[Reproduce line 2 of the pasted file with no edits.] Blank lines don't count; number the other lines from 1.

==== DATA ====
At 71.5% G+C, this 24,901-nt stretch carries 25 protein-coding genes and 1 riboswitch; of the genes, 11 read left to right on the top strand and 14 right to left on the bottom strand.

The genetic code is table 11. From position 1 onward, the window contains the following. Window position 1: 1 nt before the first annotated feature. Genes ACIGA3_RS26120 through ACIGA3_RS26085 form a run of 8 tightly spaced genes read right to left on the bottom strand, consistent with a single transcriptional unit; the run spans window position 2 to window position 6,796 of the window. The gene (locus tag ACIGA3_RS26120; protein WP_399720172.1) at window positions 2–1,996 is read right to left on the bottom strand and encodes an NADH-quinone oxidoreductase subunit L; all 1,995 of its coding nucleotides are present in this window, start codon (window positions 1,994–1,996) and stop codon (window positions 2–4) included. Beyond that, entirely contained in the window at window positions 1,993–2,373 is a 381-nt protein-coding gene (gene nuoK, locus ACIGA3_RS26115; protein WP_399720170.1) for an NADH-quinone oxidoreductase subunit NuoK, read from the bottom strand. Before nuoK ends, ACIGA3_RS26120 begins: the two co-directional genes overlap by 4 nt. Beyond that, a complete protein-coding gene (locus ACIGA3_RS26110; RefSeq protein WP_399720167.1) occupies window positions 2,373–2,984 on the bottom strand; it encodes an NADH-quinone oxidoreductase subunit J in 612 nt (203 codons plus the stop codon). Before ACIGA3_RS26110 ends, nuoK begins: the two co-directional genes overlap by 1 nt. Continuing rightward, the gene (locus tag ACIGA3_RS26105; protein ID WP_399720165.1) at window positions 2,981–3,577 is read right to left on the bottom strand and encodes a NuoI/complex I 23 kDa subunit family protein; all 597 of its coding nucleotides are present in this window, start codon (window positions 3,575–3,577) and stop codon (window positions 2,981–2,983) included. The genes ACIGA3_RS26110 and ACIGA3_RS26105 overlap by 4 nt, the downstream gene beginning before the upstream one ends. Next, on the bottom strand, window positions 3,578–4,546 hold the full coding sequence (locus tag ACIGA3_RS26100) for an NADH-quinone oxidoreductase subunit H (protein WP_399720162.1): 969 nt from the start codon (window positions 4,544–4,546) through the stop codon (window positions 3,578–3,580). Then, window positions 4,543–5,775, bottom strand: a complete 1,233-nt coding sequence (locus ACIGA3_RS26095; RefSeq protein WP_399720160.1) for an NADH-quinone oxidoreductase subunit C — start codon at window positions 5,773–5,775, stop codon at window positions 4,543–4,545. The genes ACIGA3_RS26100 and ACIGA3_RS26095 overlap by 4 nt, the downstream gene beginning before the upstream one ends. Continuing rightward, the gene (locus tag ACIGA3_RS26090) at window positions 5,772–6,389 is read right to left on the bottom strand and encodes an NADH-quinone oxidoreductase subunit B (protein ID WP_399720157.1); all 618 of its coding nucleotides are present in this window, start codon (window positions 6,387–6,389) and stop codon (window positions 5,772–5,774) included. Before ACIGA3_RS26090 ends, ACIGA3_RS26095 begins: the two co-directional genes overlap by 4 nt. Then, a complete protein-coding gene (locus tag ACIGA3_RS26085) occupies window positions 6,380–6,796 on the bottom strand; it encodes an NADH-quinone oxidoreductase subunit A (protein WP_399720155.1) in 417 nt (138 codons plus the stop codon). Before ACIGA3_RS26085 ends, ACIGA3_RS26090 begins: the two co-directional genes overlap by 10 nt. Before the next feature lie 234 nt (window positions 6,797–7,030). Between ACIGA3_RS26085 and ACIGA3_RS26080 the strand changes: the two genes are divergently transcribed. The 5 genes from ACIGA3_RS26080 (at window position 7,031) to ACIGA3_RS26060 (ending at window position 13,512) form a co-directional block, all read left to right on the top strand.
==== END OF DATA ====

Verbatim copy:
The genetic code is table 11. From position 1 onward, the window contains the following. Window position 1: 1 nt before the first annotated feature. Genes ACIGA3_RS26120 through ACIGA3_RS26085 form a run of 8 tightly spaced genes read right to left on the bottom strand, consistent with a single transcriptional unit; the run spans window position 2 to window position 6,796 of the window. The gene (locus tag ACIGA3_RS26120; protein WP_399720172.1) at window positions 2–1,996 is read right to left on the bottom strand and encodes an NADH-quinone oxidoreductase subunit L; all 1,995 of its coding nucleotides are present in this window, start codon (window positions 1,994–1,996) and stop codon (window positions 2–4) included. Beyond that, entirely contained in the window at window positions 1,993–2,373 is a 381-nt protein-coding gene (gene nuoK, locus ACIGA3_RS26115; protein WP_399720170.1) for an NADH-quinone oxidoreductase subunit NuoK, read from the bottom strand. Before nuoK ends, ACIGA3_RS26120 begins: the two co-directional genes overlap by 4 nt. Beyond that, a complete protein-coding gene (locus ACIGA3_RS26110; RefSeq protein WP_399720167.1) occupies window positions 2,373–2,984 on the bottom strand; it encodes an NADH-quinone oxidoreductase subunit J in 612 nt (203 codons plus the stop codon). Before ACIGA3_RS26110 ends, nuoK begins: the two co-directional genes overlap by 1 nt. Continuing rightward, the gene (locus tag ACIGA3_RS26105; protein ID WP_399720165.1) at window positions 2,981–3,577 is read right to left on the bottom strand and encodes a NuoI/complex I 23 kDa subunit family protein; all 597 of its coding nucleotides are present in this window, start codon (window positions 3,575–3,577) and stop codon (window positions 2,981–2,983) included. The genes ACIGA3_RS26110 and ACIGA3_RS26105 overlap by 4 nt, the downstream gene beginning before the upstream one ends. Next, on the bottom strand, window positions 3,578–4,546 hold the full coding sequence (locus tag ACIGA3_RS26100) for an NADH-quinone oxidoreductase subunit H (protein WP_399720162.1): 969 nt from the start codon (window positions 4,544–4,546) through the stop codon (window positions 3,578–3,580). Then, window positions 4,543–5,775, bottom strand: a complete 1,233-nt coding sequence (locus ACIGA3_RS26095; RefSeq protein WP_399720160.1) for an NADH-quinone oxidoreductase subunit C — start codon at window positions 5,773–5,775, stop codon at window positions 4,543–4,545. The genes ACIGA3_RS26100 and ACIGA3_RS26095 overlap by 4 nt, the downstream gene beginning before the upstream one ends. Continuing rightward, the gene (locus tag ACIGA3_RS26090) at window positions 5,772–6,389 is read right to left on the bottom strand and encodes an NADH-quinone oxidoreductase subunit B (protein ID WP_399720157.1); all 618 of its coding nucleotides are present in this window, start codon (window positions 6,387–6,389) and stop codon (window positions 5,772–5,774) included. Before ACIGA3_RS26090 ends, ACIGA3_RS26095 begins: the two co-directional genes overlap by 4 nt. Then, a complete protein-coding gene (locus tag ACIGA3_RS26085) occupies window positions 6,380–6,796 on the bottom strand; it encodes an NADH-quinone oxidoreductase subunit A (protein WP_399720155.1) in 417 nt (138 codons plus the stop codon). Before ACIGA3_RS26085 ends, ACIGA3_RS26090 begins: the two co-directional genes overlap by 10 nt. Before the next feature lie 234 nt (window positions 6,797–7,030). Between ACIGA3_RS26085 and ACIGA3_RS26080 the strand changes: the two genes are divergently transcribed. The 5 genes from ACIGA3_RS26080 (at window position 7,031) to ACIGA3_RS26060 (ending at window position 13,512) form a co-directional block, all read left to right on the top strand.